The influence of the ECB raising the interest rate on the capital market

05/12/2005 11:31

The Governing Council of the European Central Bank (ECB) raised its interest rates by 0.25 percent on 1 December 2005. It is the longest period between ECB rate changes ever. The previous rate change was on 6 June 2003. In the past, the ECB rate changes never greatly influenced the interest rates on the Dutch capital market at the time they were introduced.

Raising the interest rate to retain price stability

The interest rate on the money market, including the repo rate, is the ECB’s main instrument to maintain price stability in the eurozone. The money market is the market for short-term credit. According to the ECB there is price stability when the inflation rate is about 2 percent.

In 2000, the ECB raised its interest rates several times because of inflationary pressure. At the time, the hike in oil prices and the depreciation of the euro on the US dollar raised the price levels in Europe. In 2001, the ECB was quick to lower its interest rates because of developments in the world economy and because of  9/11. With the current step, the ECB reacts to the slightly higher inflation rate and the fear for a further rise of inflation now that also economic recovery is taking place in the eurozone.

European inflation up in 2005

The inflation in the eurozone increased in the course of 2005. In the first eight months of 2005, the inflation rate in the eurozone averaged just above 2 percent. In September, October and November inflation reached 2.6, 2.5 and 2.4 percent respectively, the highest inflation rates since the previous ECB rate change in June 2003.

Capital market not sensitive to ECB rate change at the time of introduction

At the moment of their introduction, ECB rate changes tend not to influence the interest rates on the market supplying credit for the long and medium term. This market is called the capital market. As it turns out, in the month following their introduction, the ECB rate changes have led as often to changes along the same direction in the interest rates of the capital market as they have to changes in the opposite direction. This is the case in both the Dutch and the eurozone capital markets. The return on 10-year government bonds is often used as the standard for the developments of interest rates in the capital market.

ECB rates, HICP eurozone and rates on the Dutch capital market

ECB rates, HICP eurozone and rates on the Dutch capital market

Mortgage rates do not tend to change with ECB rate changes

The development of rates in the capital market is closely monitored by the providers of mortgages. Any large change in the interest rate on the capital market tends to lead to a rapid adjustment of the mortgage rates. The trends in the highest and lowest rates of the various mortgage providers are strongly linked to rate developments on the capital market.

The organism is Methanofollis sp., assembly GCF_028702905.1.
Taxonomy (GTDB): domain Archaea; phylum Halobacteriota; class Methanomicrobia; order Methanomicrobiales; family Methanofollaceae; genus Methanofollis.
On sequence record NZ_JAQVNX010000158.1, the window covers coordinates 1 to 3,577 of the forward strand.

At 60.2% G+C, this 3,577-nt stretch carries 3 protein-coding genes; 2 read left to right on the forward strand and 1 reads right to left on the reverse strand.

Rate changes by the ECB hardly influence the mortgage rate at the time of their introduction. This is shown by a study of the period 1999-2003, on the basis of a now discontinued statistic of current mortgage rates. It is also shown in the development of the mortgage rate in the month following the adjustment of the ECB interest rates. ECB rate changes have led as often to changes along the same direction in the mortgage rate as they have to changes in the opposite direction. However it occurred even more often that the mortgage rate remained unchanged in the month after an ECB-rate change.

ECB rates, capital market rates and mortgage rates

ECB rates, capital market rates and mortgage rates

Small rate differences between euro countries since 1999

Since the introduction of the euro on the financial markets in January 1999, the rates on the capital market in the different euro countries have shown hardly any difference. Prior to this, the capital market rates converged. The still existing small rate differences within the eurozone are caused by the marketability of bonds, the financial status of money lenders and the conditions for granting loans.

The highest interest rates within the eurozone are found in Italy and Greece. The rates in these countries were 0.1 to 0.3 percent point higher than the weighted mean of the eurozone. (The weighting for 1999 is based on GDP. Since 1999 the weighting is based on the nominal stocks of 10-year government bonds of the euro countries). Prior to January 1999, the rates in the two countries were considerably higher than those in the other eurozone countries. The interest rates were lowest, recently, in Germany, Finland, Ireland and the Netherlands.

Capital market rate in the eurozone

Capital market rate in the eurozone

Similar rate development of the international capital market

The international capital markets continuously influence each other. There are continuous shifts in investments to countries with positive economic prospects. The international flow of capital makes that the rates in the capital markets of the various countries develop about the same. There are some differences in interest rate levels. Possible causes for such differences are expected developments in exchange rates and inflation and the solvency of banks in the countries concerned. Japan has had lower capital market rates that the USA, The UK and the eurozone for many years.

International capital market rates

International capital market rates